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CMS cuts six special enrollment periods

Marketplace responds to insurer concerns over qualifying events

This week, the Centers for Medicare and Medicaid announced that the agency would eliminate a few of the special enrollment periods that allow consumers to sign up for coverage after the official insurance enrollment period ends.

Special enrollment periods are an important part of the health insurance marketplace. Also known as qualifying events, these are usually major life changes that result in changing insurance needs. Some of the qualifying events include having a baby, getting married, losing a job or moving to a new state. Other special enrollment periods apply to people who become U.S. citizens, or turn 26 and are no longer covered by a parent’s plan, among other situations.

Insurers raise concerns

However, insurance companies say these special enrollment periods allow too many people to sign up late, creating cost pressures and driving up premiums. According to an article in the New York Times, insurers said the federal government was not effectively verifying eligibility for these special enrollment periods, making them subject for abuse.

“Such concerns could portend higher insurance rates broadly,” the New York Times reported. “In setting current premiums, insurers say, they did not realize how many people would sign up after the deadline and how much care they would use. That information may affect future rates and benefits.”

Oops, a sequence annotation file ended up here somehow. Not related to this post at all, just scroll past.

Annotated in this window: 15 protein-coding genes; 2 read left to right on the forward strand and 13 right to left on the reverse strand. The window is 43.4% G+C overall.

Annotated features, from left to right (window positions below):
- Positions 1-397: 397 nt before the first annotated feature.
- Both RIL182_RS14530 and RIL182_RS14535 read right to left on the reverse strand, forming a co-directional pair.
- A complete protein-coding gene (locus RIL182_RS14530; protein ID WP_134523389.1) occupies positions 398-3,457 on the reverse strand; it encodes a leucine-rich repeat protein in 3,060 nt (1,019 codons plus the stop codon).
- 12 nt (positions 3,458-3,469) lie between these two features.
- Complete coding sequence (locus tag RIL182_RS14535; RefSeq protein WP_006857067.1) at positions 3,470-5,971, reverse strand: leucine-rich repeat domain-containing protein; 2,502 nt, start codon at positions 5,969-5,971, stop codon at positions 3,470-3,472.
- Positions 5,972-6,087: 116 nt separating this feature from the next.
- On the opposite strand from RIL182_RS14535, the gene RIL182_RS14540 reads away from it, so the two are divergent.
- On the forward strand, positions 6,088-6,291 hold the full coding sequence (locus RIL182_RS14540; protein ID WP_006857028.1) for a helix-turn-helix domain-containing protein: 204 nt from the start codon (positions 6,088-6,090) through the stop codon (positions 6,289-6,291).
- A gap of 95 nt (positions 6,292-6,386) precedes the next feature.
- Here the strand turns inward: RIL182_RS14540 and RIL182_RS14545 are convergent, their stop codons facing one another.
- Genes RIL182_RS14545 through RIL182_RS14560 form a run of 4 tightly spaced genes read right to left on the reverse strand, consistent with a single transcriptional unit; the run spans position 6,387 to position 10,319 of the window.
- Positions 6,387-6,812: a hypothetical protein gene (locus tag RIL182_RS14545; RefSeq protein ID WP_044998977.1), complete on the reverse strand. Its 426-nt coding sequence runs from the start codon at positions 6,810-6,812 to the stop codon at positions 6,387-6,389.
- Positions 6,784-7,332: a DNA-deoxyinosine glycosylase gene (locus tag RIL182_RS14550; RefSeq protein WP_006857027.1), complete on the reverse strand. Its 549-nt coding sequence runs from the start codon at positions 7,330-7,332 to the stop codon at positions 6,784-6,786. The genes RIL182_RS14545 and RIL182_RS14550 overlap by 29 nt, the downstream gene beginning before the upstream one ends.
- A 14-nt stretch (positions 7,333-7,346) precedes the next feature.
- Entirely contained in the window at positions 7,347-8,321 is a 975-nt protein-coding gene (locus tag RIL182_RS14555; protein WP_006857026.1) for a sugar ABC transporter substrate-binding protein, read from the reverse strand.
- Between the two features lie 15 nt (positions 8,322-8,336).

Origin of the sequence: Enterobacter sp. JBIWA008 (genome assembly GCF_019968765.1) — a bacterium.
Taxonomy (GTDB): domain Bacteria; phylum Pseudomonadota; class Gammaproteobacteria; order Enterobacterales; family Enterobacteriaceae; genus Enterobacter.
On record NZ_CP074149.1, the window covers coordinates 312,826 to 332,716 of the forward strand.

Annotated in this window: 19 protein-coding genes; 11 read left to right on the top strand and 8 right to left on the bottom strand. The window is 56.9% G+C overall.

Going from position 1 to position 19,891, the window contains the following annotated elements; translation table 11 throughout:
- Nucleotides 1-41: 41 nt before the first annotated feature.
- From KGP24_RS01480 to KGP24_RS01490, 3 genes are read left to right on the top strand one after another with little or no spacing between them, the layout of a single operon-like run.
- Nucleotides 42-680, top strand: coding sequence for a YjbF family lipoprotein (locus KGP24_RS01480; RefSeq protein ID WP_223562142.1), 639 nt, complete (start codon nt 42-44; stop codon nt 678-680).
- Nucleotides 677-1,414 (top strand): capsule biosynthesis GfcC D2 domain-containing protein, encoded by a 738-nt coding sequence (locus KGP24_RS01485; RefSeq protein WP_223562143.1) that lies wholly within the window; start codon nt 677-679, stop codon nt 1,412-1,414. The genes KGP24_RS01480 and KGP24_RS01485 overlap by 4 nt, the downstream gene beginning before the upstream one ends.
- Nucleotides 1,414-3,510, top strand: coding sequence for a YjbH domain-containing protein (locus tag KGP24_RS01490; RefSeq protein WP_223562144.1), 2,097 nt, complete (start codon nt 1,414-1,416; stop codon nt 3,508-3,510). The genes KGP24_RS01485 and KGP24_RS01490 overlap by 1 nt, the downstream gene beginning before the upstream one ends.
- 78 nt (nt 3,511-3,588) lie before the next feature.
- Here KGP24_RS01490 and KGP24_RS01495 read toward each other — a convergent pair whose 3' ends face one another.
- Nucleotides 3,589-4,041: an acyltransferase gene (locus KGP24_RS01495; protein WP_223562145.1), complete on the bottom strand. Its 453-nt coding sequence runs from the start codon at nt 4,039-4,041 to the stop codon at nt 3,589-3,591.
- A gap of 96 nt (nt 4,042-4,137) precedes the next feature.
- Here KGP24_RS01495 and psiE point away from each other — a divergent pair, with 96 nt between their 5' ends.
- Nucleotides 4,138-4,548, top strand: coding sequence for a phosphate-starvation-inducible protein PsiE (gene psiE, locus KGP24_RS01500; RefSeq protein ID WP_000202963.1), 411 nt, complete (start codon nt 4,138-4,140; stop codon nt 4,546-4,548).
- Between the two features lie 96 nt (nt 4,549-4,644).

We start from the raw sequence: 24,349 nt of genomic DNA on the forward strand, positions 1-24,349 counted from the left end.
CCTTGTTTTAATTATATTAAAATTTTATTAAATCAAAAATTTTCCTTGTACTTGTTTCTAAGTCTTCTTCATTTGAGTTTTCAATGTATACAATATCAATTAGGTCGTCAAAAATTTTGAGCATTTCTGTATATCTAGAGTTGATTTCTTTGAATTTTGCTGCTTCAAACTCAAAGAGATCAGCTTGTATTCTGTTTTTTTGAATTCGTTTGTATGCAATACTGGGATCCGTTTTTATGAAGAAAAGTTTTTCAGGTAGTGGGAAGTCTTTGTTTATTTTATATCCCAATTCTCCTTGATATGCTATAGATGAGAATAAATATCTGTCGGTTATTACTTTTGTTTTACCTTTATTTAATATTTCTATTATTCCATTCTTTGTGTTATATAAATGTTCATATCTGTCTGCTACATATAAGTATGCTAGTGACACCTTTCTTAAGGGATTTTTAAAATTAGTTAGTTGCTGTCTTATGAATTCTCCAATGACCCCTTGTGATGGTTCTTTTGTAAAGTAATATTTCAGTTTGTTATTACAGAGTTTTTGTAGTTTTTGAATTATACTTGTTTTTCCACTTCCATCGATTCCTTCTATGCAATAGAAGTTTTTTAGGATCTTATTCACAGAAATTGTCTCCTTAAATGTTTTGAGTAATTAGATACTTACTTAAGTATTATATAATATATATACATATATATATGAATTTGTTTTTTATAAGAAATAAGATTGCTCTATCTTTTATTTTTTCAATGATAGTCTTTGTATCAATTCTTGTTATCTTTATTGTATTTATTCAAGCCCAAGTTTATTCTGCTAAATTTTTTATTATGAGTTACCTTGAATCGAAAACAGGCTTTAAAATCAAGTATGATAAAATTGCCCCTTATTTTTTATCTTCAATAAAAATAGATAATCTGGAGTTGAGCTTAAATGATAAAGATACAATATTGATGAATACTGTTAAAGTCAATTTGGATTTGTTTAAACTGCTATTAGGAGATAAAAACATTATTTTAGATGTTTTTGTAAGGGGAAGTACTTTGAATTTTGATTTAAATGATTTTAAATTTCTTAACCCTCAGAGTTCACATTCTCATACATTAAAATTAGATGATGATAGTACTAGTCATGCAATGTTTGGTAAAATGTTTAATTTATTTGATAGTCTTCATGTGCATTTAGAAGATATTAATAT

The Health Insurance Marketplace responded Tuesday by announcing it would eliminate six qualifying events, most of which are very specific situations applying to consumers who experienced certain processing errors and delays.

For the full list of eliminated qualifying events, click here to read a message from Health Insurance Marketplace CEO Kevin Counihan.

The new rules also include more specific eligibility guidelines. For example, moving to a new state is a qualifying event, but not if it’s a short-term or temporary move.

CMS also said it will conduct assessments to confirm and verify eligibility, emphasizing to consumers that providing false information could lead to penalties.

If you still haven’t signed up for coverage in 2016, you don’t need to be eligible for a special enrollment period. Open enrollment is still ongoing, but the final deadline for coverage is Jan. 31. You might like “Four steps to picking the right plan during open enrollment.”

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